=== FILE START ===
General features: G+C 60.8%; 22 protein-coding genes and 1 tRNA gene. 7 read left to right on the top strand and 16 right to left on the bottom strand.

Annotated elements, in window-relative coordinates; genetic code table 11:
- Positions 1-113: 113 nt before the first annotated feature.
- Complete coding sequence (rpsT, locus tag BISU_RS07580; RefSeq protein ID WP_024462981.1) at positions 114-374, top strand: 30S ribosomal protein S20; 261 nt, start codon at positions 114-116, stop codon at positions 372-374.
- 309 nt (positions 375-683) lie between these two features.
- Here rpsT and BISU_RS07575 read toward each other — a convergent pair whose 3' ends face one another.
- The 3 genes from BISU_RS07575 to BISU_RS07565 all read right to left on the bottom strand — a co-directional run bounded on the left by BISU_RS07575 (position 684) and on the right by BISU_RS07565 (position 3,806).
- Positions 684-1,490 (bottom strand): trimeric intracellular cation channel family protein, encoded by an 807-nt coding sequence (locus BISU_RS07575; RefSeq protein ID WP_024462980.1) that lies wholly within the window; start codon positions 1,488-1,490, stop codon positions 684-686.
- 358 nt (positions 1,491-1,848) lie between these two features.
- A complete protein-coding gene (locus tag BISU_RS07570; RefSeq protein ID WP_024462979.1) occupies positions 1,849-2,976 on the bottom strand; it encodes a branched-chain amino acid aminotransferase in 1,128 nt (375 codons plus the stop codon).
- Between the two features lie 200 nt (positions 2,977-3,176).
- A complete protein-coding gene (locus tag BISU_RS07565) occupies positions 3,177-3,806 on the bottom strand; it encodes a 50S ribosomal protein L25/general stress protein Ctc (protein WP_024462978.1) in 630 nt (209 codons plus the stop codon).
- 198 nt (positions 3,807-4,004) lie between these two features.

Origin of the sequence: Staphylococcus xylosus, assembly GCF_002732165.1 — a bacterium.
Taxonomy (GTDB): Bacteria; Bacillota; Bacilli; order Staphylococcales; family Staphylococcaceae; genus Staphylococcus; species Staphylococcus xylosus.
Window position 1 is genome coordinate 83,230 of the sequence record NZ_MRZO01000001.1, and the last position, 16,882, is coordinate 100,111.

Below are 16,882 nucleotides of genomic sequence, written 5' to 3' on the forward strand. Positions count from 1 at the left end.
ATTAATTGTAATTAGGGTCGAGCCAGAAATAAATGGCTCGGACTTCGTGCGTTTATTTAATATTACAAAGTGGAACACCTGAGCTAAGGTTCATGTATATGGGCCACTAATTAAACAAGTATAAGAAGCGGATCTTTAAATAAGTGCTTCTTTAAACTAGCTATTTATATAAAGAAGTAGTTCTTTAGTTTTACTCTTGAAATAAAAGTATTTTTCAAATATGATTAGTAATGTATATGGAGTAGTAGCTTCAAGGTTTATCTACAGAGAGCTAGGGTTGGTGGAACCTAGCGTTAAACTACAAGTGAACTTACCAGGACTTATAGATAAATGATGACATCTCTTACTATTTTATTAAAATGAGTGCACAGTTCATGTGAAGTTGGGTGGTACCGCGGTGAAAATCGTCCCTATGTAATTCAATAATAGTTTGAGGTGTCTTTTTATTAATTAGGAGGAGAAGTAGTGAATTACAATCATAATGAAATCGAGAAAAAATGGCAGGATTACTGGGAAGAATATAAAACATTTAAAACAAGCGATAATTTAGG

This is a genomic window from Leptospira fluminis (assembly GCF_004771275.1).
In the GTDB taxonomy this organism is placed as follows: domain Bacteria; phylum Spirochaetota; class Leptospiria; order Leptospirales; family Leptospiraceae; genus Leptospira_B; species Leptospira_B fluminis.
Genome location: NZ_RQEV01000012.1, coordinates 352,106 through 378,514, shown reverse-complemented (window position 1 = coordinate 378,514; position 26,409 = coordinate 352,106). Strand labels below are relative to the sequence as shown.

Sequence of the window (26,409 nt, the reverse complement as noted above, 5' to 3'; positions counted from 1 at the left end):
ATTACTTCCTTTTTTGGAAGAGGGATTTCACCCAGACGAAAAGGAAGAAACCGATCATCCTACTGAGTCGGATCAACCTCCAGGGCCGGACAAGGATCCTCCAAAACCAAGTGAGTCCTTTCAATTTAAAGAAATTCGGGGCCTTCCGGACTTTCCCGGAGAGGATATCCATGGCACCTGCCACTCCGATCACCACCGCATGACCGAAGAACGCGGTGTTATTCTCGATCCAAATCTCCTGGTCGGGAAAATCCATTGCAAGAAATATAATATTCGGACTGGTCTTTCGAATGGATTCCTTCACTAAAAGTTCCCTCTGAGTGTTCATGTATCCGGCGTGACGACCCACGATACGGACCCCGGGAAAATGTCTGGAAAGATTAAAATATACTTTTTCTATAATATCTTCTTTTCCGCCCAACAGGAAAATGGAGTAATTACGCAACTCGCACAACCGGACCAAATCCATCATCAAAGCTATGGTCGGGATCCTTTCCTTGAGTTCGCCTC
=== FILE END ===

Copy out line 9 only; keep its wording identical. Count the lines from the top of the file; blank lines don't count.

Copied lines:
- 358 nt (positions 1,491-1,848) lie between these two features.